Being in the wilderness has me thinking about animal rights. The animals here are all so friendly and self-reliant. They come by my camp and pay their respects but don’t beg; they’re not looking for a handout. They appear to feel pretty safe around their anthropomorphic visitors.
They’re happy, I think, in part because they’re free to pursue their romantic relationships, form bonds of friendship, and, for the most part, live a full life to a ripe old age. Which, of course, is very unlike domesticated food animals who may in the best of circumstances be given the opportunity to live happy lives, albeit short ones, in green pastures, but may find themselves on factory farms where their short lives can only be pretty miserable, which makes me think about the ethics of eating meat.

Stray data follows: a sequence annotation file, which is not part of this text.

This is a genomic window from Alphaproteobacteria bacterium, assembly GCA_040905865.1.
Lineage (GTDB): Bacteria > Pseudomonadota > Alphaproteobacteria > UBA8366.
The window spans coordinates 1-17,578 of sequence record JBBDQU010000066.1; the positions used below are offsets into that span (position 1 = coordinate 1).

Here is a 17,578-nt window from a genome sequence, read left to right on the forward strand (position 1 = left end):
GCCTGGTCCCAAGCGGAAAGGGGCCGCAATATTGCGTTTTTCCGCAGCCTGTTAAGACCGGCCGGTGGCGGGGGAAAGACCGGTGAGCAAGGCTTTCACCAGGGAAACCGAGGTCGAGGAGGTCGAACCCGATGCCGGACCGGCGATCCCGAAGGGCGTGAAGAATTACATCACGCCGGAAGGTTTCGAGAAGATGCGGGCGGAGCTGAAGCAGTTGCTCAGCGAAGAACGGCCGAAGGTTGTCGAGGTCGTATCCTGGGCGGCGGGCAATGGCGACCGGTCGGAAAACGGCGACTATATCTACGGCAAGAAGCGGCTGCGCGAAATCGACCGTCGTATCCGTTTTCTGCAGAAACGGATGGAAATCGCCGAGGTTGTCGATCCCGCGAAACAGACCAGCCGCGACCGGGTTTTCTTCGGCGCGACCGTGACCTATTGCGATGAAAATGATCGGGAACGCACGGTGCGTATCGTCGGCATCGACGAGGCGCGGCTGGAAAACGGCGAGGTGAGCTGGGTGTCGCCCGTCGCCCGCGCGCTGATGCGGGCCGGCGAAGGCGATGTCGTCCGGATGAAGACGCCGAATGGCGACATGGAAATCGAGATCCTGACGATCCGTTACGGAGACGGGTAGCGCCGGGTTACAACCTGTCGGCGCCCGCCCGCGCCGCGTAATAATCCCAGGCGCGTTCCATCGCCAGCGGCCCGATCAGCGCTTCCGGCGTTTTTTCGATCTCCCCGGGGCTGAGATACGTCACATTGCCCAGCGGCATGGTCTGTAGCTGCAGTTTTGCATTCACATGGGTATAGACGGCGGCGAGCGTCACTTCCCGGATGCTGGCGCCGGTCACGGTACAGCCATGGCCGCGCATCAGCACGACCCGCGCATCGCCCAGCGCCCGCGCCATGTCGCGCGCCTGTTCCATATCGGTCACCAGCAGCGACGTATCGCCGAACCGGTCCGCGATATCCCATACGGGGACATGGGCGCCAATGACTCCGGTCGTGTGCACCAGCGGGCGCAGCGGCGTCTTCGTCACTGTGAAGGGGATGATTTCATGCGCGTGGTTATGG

According to Jane Goodall, animals are much more sensitive than we ever imagined. I take it Simians were some of her best friends so I guess she’s not anthropomorphizing the issue. Perhaps from an ethical standpoint we should all be vegetarians at least.
There is a rationalization for meat eating, though, that I find reasonable. The conjecture that, when pre-historic man harnessed fire, cooked food, heavy in protein ignited an intellectual growth that raised humankind, for better or worse, to the imaginative, inventive being she is today. I suppose this allows one to surmise that continued meat eating, done responsibly and in moderation is condonable.
But, as I sit here enjoying my animal friends I’m not inclined to see any of them as potential dinner.